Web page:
I remember going to a Methodist church once, and, being raised Presbyterian, living in a (for all intents and purposes) Christian home for most of my life, I thought maybe I would be a Methodist. But then the clergy told me that I would have to take a two-part several hour long class that would teach the history of the Methodist church. I totally wrote it off and never returned. I thought it was ridiculous that I would have to take a class to become a member of a congregation.
Fast forward a couple of years, and now I’ve done the equivalent of what feels like a Master’s program with a dissertation, and I saw no problem with it at all. Of course, it was overwhelming at first; the list sort of goes on forever and attending ALL the holiday services can be sort of inconvenient, but the point was that it was for my own good, and I knew it. If I wanted to be Jewish and say things like “nosh” and “mazel tov” without being ironic, I would have to put in the time and do the work.
The funny thing was, it hardly ever felt like work. I mean, no one wants to get up early on a Saturday morning (especially if he or she is perhaps a bit hungover…), drive twenty miles to the other side of town with very little caffeine in his or her system to go to an early class. But the difference was once we got there, saw all the familiar faces of friends who were going through the same ordeal, the same feelings, the same anxiety of “am I doing this right?”, we felt immediately at home. (To be sure, I was not very popular when I told Nick, my husband, that we would be attending the Saturday morning, year-long class as opposed to the Wednesday night semester-long class, but I digress).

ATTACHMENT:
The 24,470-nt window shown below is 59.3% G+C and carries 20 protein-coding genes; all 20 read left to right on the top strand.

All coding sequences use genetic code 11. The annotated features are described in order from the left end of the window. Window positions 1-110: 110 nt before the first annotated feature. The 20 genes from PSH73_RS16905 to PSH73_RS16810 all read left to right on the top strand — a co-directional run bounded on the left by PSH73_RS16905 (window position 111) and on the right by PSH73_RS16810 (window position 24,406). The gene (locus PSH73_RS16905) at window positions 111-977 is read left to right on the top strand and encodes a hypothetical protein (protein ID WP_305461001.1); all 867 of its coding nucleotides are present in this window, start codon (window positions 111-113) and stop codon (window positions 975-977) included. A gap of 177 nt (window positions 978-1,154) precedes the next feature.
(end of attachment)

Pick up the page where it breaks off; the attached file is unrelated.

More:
And when it was over, and “school was out for the summer”, it was sad. We all got that feeling of “graduation day blues”, but with no yearbook.
But we see each other at Temple. And we’ve made new friends. So now we’re a part of the Temple family, a part of the community.
I don’t know how it is for other people when they decide to convert to Judaism. I always wonder if it’s a sort of lightning bolt one day and BOOM you feel Jewish, or if it’s more of a slow build-up to a day when everything just sort of clicks. A day when you know the lingo, you know the Hebrew words to the prayers and songs you’ve been hearing for months. When you don’t have to look at the siddur anymore, and you just know it by heart. When you miss services and everyone there if you’re out of town for a week.
When you automatically say “Shabbat Shalom” instead of “nice to meet you”.
I want to be Jewish because in my heart, I am Jewish. This is where I belong.